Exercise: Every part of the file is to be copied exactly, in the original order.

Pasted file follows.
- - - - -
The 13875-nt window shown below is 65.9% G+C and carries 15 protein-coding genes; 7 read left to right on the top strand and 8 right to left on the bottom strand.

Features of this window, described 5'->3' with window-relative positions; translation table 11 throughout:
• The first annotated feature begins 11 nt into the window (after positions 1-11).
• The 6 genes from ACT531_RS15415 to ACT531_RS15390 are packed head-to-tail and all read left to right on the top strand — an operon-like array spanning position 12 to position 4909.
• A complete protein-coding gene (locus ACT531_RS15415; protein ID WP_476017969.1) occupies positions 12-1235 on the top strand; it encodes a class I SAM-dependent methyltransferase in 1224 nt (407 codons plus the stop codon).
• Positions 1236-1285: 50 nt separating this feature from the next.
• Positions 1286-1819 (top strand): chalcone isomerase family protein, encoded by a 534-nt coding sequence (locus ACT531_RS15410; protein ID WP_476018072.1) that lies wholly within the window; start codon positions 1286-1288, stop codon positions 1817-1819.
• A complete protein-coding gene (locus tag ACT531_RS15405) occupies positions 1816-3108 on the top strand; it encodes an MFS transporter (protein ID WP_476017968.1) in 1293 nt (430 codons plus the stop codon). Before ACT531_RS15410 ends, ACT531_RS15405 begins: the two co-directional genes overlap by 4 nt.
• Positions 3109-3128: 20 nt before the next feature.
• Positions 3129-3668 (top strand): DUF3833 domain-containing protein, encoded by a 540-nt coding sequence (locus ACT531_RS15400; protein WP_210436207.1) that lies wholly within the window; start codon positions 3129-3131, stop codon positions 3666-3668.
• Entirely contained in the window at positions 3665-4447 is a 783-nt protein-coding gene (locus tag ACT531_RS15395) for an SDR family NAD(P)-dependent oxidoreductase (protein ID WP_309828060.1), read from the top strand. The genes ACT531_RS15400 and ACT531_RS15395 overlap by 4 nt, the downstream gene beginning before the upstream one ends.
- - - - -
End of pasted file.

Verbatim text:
The 13875-nt window shown below is 65.9% G+C and carries 15 protein-coding genes; 7 read left to right on the top strand and 8 right to left on the bottom strand.

Features of this window, described 5'->3' with window-relative positions; translation table 11 throughout:
• The first annotated feature begins 11 nt into the window (after positions 1-11).
• The 6 genes from ACT531_RS15415 to ACT531_RS15390 are packed head-to-tail and all read left to right on the top strand — an operon-like array spanning position 12 to position 4909.
• A complete protein-coding gene (locus ACT531_RS15415; protein ID WP_476017969.1) occupies positions 12-1235 on the top strand; it encodes a class I SAM-dependent methyltransferase in 1224 nt (407 codons plus the stop codon).
• Positions 1236-1285: 50 nt separating this feature from the next.
• Positions 1286-1819 (top strand): chalcone isomerase family protein, encoded by a 534-nt coding sequence (locus ACT531_RS15410; protein ID WP_476018072.1) that lies wholly within the window; start codon positions 1286-1288, stop codon positions 1817-1819.
• A complete protein-coding gene (locus tag ACT531_RS15405) occupies positions 1816-3108 on the top strand; it encodes an MFS transporter (protein ID WP_476017968.1) in 1293 nt (430 codons plus the stop codon). Before ACT531_RS15410 ends, ACT531_RS15405 begins: the two co-directional genes overlap by 4 nt.
• Positions 3109-3128: 20 nt before the next feature.
• Positions 3129-3668 (top strand): DUF3833 domain-containing protein, encoded by a 540-nt coding sequence (locus ACT531_RS15400; protein WP_210436207.1) that lies wholly within the window; start codon positions 3129-3131, stop codon positions 3666-3668.
• Entirely contained in the window at positions 3665-4447 is a 783-nt protein-coding gene (locus tag ACT531_RS15395) for an SDR family NAD(P)-dependent oxidoreductase (protein ID WP_309828060.1), read from the top strand. The genes ACT531_RS15400 and ACT531_RS15395 overlap by 4 nt, the downstream gene beginning before the upstream one ends.